Your co-signer (and in some cases, your spouse) may be on the hook for your debt if you pass away. Federally funded loans would be discharged, but not all private loans will discharge the remaining balance. Did your parents co-sign your loans back when you were a teenager? They could be held responsible for any remaining debts.
Life insurance could potentially pay it all off so they don’t need to deal.
If you have any joint account holders on your debts (such as credit cards), those people would continue to owe money after you pass away. And even if you don’t have joint account holders, any outstanding debts could reduce how much you pass on to your heirs. For example, if your estate can’t pay off your car loan, the car could be repossessed.
If you want to make sure that your nest egg goes to your loved ones rather than paying off your debts, life insurance could make sense for you.
There are a few reasons entrepreneurs have unique life insurance needs:
If you die unexpectedly, life insurance could help your business partner continue the company without you.
Some business partnership agreements and succession plans even include life insurance as a necessary component.
Life insurance could help your co-owner pay off business liabilities and debts in your absence.
An insurance policy could help protect your personal property if you put it up as collateral for the business.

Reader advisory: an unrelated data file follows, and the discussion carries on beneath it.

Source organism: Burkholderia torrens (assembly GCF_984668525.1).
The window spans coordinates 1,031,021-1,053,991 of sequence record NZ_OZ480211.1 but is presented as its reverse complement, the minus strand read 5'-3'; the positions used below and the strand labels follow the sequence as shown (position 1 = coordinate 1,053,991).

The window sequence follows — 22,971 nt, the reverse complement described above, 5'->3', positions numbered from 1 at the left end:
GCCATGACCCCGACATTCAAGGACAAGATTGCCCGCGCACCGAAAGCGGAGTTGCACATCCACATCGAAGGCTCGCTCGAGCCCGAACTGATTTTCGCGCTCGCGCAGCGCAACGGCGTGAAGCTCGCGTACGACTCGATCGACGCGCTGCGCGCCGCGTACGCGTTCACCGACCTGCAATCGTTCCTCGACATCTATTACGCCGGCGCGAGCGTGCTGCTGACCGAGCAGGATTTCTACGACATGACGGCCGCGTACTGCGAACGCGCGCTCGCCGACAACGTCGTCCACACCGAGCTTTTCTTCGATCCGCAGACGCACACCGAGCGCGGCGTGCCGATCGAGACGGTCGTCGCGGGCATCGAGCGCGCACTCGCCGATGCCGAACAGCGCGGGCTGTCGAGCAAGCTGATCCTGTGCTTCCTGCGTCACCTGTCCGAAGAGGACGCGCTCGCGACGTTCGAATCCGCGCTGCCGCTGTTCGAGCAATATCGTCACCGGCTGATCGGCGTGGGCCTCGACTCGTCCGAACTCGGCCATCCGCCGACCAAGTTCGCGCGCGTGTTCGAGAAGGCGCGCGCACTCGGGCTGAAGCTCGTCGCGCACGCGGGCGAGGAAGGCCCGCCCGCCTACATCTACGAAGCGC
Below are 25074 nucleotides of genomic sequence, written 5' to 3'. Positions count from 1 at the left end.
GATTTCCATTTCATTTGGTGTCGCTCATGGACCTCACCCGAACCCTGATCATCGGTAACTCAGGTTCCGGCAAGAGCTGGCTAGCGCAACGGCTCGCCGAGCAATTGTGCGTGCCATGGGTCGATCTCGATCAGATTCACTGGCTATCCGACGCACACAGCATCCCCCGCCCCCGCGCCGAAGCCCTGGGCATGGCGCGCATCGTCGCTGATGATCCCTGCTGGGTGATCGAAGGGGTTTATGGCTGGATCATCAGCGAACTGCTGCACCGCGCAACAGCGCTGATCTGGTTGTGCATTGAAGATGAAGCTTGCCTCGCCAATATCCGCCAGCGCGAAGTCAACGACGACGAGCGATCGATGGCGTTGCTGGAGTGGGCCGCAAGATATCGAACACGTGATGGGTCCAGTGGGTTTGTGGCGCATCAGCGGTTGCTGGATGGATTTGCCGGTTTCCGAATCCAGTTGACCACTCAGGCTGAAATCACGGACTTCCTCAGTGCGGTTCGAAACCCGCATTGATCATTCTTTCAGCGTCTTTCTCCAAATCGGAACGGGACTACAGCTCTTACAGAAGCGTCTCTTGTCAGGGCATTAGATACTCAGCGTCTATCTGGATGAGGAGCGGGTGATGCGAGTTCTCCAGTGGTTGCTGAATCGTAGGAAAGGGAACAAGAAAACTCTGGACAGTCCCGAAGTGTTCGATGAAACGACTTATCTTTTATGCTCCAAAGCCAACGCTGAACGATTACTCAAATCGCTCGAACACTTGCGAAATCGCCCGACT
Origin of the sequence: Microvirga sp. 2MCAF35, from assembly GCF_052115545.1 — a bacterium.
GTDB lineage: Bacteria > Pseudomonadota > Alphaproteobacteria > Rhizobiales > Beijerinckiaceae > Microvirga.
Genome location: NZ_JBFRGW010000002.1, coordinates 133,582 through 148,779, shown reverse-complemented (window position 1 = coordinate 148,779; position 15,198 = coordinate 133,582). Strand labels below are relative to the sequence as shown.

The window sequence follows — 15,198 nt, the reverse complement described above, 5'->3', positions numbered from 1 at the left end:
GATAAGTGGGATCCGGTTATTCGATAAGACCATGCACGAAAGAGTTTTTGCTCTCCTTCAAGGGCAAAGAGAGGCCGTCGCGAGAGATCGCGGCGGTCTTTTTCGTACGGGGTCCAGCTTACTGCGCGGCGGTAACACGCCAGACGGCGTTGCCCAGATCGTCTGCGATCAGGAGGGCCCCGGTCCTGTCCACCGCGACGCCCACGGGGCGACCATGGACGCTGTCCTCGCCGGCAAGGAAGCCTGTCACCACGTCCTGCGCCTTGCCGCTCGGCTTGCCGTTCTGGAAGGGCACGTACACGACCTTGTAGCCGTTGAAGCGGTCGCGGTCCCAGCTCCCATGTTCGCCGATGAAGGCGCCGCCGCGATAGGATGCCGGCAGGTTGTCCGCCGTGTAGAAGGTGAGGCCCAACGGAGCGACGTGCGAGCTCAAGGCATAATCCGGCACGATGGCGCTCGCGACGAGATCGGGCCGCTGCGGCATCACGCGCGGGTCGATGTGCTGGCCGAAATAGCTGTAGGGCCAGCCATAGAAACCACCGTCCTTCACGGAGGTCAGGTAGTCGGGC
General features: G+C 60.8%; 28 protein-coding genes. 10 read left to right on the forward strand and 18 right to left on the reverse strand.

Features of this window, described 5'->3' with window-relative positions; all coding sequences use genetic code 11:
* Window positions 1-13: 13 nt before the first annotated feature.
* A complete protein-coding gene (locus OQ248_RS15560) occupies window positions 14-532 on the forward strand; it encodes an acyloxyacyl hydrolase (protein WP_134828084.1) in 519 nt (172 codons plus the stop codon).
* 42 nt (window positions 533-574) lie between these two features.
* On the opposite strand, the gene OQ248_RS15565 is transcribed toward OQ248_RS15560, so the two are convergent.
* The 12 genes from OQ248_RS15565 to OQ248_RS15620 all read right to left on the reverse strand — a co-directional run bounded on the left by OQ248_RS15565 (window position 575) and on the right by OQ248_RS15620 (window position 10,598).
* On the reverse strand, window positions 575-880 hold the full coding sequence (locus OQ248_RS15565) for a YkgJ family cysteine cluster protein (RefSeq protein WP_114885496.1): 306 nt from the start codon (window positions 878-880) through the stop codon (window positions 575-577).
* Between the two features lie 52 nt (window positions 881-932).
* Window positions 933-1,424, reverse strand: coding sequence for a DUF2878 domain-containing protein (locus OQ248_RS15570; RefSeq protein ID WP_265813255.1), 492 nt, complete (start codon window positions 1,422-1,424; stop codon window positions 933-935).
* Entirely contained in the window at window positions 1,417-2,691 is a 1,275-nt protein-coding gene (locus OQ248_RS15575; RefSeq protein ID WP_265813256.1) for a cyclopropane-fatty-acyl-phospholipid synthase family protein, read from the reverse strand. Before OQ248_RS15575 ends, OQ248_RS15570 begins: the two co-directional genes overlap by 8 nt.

You might need life insurance in order to secure a small business loan from the government.
Perhaps above all, life insurance could give your partner a little more breathing room and time to decide what to do next.
The older you are when you purchase a policy, the higher your monthly rate will likely be. Locking in today’s rates could mean a lot of savings down the road.
A term life insurance policy is often the most affordable way to secure coverage to help protect you and your family. (Here's the difference between term and whole life insurance.)
So, what are you waiting for? Check out term life insurance through Fabric now.
This article is meant to provide general information and not to provide any specific legal advice or to serve as the basis for any decisions.
Fabric isn’t a law firm and we aren’t licensed to practice law or to provide any legal advice. If you do need legal advice for your specific situation, you should consult with a licensed attorney and/or tax professional.
Fabric Insurance Agency, LLC offers a mobile experience for people on-the-go who want an easy and fast way to purchase life insurance.
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Fabric Instant is an Accidental Death Insurance Policy (Form VL-ADH1 with state variations where applicable) and Fabric Premium is a Term Life Insurance Policy (Form ICC16-VLT and CMP 0501 with state variations where applicable). Policies are issued by Vantis Life Insurance Company. (Vantis Life), Windsor, CT (all states except NY), and by Vantis Life Insurance Company of New York, Brewster, NY (NY only). Coverage may not be available in all states. Issuance of coverage for Fabric Premium is subject to underwriting review and approval. Please see a copy of the policy for the full terms, conditions and exclusions. Policy obligations are the sole responsibility of Vantis Life.